First glimpse of the SCG field. Patchy and sandy, it looks horrible to field on. The venue itself could become a favourite, as long the character-filled ladies' and members' stands are not knocked down. Construction is on in earnest. Soon a modern stand will be put up. As a result, media are housed in the football press box, which provides an interesting, almost square-on, look at the match.
Rob Quiney impresses, but is downbeat at his presser, saying he does not think 85 will get him a national call-up. Little does he know.
In search of a good supper, stumble upon the Sydney Harbour Bridge and Opera House. A wonderful find. Fireworks on New Years' Eve must be an incredible sight.
The South African attack toils without much reward on a lifeless surface. Even Hashim Amla gets a bowl. After Alex Doolan has made enough of a case with 161, Australia A declare and the rhythm resumes, with the visiting batsmen meandering their way into form. Nothing like the fiery tour match in Potchefstroom last summer.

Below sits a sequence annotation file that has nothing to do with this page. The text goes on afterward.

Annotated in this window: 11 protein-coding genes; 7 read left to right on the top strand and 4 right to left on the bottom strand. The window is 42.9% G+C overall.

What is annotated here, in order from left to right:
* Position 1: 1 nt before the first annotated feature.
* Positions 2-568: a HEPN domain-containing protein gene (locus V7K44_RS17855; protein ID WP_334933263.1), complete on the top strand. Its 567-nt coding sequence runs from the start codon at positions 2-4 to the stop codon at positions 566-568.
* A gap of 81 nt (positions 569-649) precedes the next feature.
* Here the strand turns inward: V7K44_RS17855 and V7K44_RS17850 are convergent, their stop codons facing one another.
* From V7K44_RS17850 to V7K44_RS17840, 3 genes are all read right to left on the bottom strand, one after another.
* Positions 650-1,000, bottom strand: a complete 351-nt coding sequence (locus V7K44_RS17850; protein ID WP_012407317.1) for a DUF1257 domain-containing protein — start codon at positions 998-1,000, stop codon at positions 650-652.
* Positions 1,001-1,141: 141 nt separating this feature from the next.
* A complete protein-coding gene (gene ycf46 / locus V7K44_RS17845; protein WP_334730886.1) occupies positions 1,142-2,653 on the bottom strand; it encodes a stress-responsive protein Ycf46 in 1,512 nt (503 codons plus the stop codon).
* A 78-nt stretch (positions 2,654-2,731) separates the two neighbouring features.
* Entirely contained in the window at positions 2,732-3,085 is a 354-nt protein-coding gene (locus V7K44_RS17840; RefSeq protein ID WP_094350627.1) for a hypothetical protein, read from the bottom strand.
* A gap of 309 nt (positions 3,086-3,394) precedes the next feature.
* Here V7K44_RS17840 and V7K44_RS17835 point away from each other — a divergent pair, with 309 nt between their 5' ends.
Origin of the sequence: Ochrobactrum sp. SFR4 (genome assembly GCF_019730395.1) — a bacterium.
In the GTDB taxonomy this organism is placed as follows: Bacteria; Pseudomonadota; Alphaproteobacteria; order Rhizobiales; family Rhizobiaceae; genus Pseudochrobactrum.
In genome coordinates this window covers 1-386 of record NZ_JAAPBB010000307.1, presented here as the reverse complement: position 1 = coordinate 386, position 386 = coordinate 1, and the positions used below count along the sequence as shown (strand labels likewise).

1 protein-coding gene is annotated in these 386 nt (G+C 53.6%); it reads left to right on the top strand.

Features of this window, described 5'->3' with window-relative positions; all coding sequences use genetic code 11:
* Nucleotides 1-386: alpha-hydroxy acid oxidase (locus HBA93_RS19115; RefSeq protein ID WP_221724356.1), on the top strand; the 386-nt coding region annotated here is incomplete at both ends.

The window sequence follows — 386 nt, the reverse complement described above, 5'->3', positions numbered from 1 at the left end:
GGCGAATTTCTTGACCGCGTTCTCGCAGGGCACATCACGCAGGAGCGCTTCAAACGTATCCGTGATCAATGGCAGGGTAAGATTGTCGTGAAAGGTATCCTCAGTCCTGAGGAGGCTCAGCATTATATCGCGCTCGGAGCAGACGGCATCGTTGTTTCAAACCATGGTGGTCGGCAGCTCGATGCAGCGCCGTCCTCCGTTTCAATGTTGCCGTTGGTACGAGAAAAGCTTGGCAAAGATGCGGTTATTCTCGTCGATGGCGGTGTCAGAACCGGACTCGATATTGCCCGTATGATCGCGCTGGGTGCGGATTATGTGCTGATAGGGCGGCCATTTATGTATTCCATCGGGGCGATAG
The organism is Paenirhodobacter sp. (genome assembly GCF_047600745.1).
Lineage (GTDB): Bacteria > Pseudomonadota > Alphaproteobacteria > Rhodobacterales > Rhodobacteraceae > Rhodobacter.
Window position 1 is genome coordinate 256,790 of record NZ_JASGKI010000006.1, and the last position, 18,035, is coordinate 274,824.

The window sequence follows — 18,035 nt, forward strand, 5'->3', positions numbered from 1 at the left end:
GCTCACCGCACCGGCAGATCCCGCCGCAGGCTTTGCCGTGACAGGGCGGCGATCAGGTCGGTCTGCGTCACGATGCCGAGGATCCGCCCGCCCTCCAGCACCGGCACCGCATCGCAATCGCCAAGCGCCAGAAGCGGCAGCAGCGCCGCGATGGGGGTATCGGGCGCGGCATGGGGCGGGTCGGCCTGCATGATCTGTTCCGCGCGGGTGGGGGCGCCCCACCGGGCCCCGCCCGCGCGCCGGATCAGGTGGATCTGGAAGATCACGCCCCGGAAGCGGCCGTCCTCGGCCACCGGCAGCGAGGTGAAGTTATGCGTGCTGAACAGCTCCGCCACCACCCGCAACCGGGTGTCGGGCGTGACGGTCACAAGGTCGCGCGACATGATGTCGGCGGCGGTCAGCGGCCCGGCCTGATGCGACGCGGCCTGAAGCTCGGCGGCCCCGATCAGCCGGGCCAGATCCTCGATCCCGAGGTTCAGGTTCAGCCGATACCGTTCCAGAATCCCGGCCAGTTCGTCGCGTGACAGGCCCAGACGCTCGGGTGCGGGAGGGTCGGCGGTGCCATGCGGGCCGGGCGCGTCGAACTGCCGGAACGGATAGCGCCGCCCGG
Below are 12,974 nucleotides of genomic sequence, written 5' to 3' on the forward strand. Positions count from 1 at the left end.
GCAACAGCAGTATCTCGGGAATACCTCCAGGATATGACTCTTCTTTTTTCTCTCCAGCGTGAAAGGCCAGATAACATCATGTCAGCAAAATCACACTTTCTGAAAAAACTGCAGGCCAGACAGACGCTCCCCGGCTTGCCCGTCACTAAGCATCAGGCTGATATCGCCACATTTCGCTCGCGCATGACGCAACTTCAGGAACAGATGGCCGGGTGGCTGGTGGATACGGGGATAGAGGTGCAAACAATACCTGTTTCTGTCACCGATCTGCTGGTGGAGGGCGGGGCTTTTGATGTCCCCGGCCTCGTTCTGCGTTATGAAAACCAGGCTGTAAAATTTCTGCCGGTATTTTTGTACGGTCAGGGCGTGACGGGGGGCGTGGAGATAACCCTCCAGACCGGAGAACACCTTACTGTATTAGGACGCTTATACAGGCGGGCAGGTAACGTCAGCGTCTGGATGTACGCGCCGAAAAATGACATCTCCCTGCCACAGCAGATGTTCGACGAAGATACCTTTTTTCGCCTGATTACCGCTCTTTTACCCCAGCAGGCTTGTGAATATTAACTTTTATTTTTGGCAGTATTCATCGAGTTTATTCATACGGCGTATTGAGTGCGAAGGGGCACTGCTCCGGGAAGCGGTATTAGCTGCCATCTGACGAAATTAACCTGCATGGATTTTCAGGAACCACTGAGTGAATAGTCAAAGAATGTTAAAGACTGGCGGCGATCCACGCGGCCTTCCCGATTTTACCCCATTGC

It's Halloween weekend and the locals are more into the occasion than most South Africans. Catch glimpses of everyone from witches to ghosts to a fully kitted-out cricketer.
Visit Michael Clarke's Western Suburbs grade cricket ground, Ashfield Park, before the day's play. Pristine in spite of its working-class reputation. Most impressive, the sculpture garden. Features a stone with the phrase "No stranger shall go empty from our door, for we ourselves eat at the doors of strangers in their land" translated into 17 languages.
Back at the SCG, Steyn ends the match with a fast, furious spell. Jacques Rudolph calls it the quickest he has seen in "six or seven years". South Africa are ready.
Not much time to take in more of Sydney. Bondi has to be saved for another trip. Darling Harbour is ticked off, though. Much like on the Cape Town waterfront, the food is pricey, the dress code smart, and tourists plentiful.